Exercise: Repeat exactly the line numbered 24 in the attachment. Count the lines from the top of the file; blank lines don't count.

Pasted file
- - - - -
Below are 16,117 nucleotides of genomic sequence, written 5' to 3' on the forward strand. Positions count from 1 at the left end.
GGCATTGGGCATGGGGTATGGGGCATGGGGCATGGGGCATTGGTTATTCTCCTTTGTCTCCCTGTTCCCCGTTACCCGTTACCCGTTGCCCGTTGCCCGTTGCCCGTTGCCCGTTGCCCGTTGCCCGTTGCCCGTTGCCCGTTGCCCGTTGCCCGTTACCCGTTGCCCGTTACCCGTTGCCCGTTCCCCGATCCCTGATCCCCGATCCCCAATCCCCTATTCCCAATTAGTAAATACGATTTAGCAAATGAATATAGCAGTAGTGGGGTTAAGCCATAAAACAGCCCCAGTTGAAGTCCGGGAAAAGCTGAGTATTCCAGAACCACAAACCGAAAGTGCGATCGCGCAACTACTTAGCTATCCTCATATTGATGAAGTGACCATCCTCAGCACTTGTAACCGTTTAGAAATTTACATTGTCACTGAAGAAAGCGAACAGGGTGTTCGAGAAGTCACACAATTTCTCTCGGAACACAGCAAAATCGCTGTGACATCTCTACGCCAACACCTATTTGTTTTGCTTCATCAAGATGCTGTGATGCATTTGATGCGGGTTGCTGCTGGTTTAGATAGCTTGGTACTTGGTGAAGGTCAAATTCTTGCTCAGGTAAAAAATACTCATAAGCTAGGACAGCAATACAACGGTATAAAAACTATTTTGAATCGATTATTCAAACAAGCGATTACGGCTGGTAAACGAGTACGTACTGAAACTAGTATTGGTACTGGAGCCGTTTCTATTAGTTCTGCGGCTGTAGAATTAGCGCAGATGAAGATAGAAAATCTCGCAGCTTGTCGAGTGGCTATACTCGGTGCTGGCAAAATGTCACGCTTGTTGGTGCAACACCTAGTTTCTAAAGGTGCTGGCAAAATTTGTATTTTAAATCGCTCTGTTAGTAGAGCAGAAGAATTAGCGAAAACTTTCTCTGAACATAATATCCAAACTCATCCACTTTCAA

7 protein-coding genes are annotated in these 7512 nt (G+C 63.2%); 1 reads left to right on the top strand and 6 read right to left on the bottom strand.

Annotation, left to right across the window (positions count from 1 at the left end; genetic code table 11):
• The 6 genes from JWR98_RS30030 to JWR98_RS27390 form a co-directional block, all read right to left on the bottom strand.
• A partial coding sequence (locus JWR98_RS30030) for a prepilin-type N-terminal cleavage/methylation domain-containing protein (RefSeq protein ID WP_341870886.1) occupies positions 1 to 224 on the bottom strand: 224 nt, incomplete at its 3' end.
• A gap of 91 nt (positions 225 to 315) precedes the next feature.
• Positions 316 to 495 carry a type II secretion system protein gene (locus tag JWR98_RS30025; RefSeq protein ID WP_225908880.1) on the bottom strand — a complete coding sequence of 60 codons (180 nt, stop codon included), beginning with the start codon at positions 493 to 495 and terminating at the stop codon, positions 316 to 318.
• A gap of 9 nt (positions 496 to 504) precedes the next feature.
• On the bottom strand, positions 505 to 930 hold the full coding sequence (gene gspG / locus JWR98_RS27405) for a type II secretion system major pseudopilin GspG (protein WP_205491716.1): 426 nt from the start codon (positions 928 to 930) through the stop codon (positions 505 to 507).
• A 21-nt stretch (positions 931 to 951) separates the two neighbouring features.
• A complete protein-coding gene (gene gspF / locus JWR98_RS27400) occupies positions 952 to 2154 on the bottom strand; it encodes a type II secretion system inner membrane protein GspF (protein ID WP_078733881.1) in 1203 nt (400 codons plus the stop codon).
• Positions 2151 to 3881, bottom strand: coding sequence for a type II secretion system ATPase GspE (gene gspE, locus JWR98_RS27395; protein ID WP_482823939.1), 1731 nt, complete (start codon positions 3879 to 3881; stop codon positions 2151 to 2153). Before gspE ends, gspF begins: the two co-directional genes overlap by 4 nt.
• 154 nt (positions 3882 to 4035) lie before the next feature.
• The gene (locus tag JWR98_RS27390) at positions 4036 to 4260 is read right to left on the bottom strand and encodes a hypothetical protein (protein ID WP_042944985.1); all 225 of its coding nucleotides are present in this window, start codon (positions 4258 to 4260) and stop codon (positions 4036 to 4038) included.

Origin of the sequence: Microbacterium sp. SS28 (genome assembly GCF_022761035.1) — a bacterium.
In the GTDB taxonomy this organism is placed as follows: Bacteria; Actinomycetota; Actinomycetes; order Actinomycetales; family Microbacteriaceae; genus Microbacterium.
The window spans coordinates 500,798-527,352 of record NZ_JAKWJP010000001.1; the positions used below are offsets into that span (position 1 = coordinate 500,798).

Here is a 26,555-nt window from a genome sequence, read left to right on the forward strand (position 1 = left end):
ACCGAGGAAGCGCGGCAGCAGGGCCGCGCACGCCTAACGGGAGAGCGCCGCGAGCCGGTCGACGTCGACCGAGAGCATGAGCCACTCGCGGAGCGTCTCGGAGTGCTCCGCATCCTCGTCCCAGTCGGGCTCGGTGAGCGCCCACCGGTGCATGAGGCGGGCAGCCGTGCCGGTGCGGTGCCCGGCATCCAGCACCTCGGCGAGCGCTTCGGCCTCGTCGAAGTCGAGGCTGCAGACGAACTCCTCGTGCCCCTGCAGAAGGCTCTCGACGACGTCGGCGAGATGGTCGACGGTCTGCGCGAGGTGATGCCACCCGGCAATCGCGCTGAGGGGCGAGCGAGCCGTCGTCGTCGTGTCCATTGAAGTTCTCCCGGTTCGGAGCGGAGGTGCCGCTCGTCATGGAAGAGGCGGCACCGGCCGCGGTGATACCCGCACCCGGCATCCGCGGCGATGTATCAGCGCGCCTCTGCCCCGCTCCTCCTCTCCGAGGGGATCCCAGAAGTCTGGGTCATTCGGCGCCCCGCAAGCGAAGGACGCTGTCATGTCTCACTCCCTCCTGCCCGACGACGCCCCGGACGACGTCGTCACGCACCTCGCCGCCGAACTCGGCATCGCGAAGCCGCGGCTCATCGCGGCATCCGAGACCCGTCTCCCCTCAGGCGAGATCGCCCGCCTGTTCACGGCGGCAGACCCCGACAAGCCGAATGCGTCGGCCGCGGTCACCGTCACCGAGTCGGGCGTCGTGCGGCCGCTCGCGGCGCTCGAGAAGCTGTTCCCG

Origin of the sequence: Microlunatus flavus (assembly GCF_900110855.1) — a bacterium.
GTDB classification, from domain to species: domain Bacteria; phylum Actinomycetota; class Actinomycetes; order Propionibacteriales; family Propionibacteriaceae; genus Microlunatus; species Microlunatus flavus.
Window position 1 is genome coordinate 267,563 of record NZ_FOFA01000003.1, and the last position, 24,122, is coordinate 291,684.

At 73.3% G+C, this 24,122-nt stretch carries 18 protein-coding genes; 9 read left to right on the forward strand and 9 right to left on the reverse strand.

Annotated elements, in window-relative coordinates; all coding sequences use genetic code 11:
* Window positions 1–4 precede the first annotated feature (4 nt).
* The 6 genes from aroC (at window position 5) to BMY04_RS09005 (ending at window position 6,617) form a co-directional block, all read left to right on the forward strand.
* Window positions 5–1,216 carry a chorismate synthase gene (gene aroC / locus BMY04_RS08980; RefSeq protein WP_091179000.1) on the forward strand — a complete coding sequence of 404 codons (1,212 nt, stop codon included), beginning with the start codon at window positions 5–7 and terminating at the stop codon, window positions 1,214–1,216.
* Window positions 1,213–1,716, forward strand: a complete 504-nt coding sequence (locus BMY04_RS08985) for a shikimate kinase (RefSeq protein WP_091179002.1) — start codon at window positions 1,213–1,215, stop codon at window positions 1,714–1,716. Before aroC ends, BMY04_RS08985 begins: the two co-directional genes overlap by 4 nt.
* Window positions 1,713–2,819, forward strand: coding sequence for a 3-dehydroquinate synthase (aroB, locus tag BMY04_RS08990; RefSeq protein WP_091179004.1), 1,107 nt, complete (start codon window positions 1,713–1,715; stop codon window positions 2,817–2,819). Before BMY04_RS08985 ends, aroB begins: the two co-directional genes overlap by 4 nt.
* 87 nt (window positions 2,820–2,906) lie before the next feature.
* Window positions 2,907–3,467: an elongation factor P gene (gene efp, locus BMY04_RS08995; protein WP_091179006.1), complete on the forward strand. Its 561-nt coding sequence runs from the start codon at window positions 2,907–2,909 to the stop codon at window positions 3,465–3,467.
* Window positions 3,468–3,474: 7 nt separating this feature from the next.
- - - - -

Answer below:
At 73.3% G+C, this 24,122-nt stretch carries 18 protein-coding genes; 9 read left to right on the forward strand and 9 right to left on the reverse strand.